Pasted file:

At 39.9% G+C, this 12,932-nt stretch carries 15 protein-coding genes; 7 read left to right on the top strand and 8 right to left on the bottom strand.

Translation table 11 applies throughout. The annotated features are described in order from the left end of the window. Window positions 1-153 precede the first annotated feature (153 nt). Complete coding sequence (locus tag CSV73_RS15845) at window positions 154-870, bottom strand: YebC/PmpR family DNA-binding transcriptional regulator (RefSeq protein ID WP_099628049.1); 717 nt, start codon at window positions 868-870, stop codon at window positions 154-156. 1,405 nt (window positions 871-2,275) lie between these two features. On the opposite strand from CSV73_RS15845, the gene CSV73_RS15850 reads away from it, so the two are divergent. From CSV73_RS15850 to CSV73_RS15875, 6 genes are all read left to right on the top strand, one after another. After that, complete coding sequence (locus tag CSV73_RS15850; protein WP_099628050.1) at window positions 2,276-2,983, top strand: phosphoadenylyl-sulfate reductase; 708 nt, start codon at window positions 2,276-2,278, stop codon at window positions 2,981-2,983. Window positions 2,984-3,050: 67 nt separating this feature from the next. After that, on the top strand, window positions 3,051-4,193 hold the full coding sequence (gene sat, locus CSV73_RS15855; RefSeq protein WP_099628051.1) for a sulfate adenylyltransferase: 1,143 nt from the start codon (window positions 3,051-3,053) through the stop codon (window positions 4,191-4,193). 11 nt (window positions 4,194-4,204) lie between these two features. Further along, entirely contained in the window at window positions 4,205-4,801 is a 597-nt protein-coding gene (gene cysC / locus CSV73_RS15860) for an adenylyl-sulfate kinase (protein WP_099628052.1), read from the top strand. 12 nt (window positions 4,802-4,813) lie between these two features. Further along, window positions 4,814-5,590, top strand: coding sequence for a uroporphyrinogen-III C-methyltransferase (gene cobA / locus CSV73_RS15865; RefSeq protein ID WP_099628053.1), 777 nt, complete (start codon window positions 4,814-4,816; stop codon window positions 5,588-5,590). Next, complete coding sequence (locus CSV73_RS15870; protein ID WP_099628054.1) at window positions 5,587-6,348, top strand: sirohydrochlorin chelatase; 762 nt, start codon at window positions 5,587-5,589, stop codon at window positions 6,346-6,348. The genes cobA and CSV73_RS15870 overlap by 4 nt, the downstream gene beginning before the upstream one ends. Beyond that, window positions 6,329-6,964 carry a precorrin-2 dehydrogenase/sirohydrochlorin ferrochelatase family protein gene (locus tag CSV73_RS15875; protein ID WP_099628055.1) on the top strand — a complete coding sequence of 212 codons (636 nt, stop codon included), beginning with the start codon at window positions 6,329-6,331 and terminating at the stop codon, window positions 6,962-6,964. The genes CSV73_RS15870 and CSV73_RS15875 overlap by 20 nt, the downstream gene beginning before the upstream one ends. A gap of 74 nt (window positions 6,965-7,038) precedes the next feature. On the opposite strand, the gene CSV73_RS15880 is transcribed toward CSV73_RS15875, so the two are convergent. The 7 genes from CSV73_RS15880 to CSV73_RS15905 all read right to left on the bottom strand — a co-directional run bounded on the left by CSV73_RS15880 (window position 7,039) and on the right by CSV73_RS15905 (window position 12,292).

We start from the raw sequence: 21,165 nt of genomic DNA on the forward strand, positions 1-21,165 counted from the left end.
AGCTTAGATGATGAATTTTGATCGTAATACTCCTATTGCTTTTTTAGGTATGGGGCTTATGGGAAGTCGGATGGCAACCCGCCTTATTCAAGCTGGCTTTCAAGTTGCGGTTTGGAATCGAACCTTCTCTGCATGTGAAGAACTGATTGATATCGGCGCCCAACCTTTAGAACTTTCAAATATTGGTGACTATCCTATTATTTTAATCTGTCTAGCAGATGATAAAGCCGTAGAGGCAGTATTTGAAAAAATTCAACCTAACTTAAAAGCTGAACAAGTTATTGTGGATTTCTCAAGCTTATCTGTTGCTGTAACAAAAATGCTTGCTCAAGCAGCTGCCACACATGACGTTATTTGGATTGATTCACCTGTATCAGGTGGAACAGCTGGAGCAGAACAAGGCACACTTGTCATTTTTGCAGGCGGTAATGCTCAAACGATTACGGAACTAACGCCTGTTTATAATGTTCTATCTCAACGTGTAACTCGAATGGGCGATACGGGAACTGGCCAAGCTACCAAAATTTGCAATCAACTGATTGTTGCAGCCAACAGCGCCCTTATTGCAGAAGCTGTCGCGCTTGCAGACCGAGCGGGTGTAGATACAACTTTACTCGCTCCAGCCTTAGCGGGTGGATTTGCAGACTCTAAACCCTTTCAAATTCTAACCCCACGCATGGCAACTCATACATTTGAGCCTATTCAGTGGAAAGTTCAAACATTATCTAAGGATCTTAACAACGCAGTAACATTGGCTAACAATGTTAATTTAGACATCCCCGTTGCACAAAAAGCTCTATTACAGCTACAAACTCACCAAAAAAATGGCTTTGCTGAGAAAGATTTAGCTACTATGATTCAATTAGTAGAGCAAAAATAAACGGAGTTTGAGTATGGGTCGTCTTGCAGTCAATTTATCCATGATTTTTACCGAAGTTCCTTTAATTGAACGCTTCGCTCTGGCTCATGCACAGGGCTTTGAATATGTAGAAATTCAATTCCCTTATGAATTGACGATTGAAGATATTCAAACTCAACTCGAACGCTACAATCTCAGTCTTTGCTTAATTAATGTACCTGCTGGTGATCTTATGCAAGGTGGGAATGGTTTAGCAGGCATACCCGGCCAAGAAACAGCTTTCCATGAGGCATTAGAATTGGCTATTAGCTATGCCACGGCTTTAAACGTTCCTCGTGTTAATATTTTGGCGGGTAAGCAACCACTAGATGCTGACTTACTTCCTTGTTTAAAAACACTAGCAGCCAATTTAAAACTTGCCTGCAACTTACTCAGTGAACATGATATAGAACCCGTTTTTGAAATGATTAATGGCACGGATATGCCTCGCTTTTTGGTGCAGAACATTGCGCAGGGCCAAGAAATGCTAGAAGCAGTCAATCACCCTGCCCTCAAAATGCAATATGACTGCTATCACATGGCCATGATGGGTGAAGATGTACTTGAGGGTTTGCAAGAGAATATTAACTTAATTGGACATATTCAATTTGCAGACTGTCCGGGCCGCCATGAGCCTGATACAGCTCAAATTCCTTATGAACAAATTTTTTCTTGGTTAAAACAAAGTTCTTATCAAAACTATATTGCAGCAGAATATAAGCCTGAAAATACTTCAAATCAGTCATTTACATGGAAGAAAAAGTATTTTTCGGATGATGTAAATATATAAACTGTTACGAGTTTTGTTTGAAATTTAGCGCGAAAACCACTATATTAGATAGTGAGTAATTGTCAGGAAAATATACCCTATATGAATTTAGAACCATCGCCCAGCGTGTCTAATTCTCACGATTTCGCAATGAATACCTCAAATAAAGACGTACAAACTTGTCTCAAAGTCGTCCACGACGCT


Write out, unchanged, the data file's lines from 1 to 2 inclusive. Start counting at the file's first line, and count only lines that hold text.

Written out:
At 39.9% G+C, this 12,932-nt stretch carries 15 protein-coding genes; 7 read left to right on the top strand and 8 right to left on the bottom strand.

Translation table 11 applies throughout. The annotated features are described in order from the left end of the window. Window positions 1-153 precede the first annotated feature (153 nt). Complete coding sequence (locus tag CSV73_RS15845) at window positions 154-870, bottom strand: YebC/PmpR family DNA-binding transcriptional regulator (RefSeq protein ID WP_099628049.1); 717 nt, start codon at window positions 868-870, stop codon at window positions 154-156. 1,405 nt (window positions 871-2,275) lie between these two features. On the opposite strand from CSV73_RS15845, the gene CSV73_RS15850 reads away from it, so the two are divergent. From CSV73_RS15850 to CSV73_RS15875, 6 genes are all read left to right on the top strand, one after another. After that, complete coding sequence (locus tag CSV73_RS15850; protein WP_099628050.1) at window positions 2,276-2,983, top strand: phosphoadenylyl-sulfate reductase; 708 nt, start codon at window positions 2,276-2,278, stop codon at window positions 2,981-2,983. Window positions 2,984-3,050: 67 nt separating this feature from the next. After that, on the top strand, window positions 3,051-4,193 hold the full coding sequence (gene sat, locus CSV73_RS15855; RefSeq protein WP_099628051.1) for a sulfate adenylyltransferase: 1,143 nt from the start codon (window positions 3,051-3,053) through the stop codon (window positions 4,191-4,193). 11 nt (window positions 4,194-4,204) lie between these two features. Further along, entirely contained in the window at window positions 4,205-4,801 is a 597-nt protein-coding gene (gene cysC / locus CSV73_RS15860) for an adenylyl-sulfate kinase (protein WP_099628052.1), read from the top strand. 12 nt (window positions 4,802-4,813) lie between these two features. Further along, window positions 4,814-5,590, top strand: coding sequence for a uroporphyrinogen-III C-methyltransferase (gene cobA / locus CSV73_RS15865; RefSeq protein ID WP_099628053.1), 777 nt, complete (start codon window positions 4,814-4,816; stop codon window positions 5,588-5,590). Next, complete coding sequence (locus CSV73_RS15870; protein ID WP_099628054.1) at window positions 5,587-6,348, top strand: sirohydrochlorin chelatase; 762 nt, start codon at window positions 5,587-5,589, stop codon at window positions 6,346-6,348. The genes cobA and CSV73_RS15870 overlap by 4 nt, the downstream gene beginning before the upstream one ends. Beyond that, window positions 6,329-6,964 carry a precorrin-2 dehydrogenase/sirohydrochlorin ferrochelatase family protein gene (locus tag CSV73_RS15875; protein ID WP_099628055.1) on the top strand — a complete coding sequence of 212 codons (636 nt, stop codon included), beginning with the start codon at window positions 6,329-6,331 and terminating at the stop codon, window positions 6,962-6,964. The genes CSV73_RS15870 and CSV73_RS15875 overlap by 20 nt, the downstream gene beginning before the upstream one ends. A gap of 74 nt (window positions 6,965-7,038) precedes the next feature. On the opposite strand, the gene CSV73_RS15880 is transcribed toward CSV73_RS15875, so the two are convergent. The 7 genes from CSV73_RS15880 to CSV73_RS15905 all read right to left on the bottom strand — a co-directional run bounded on the left by CSV73_RS15880 (window position 7,039) and on the right by CSV73_RS15905 (window position 12,292).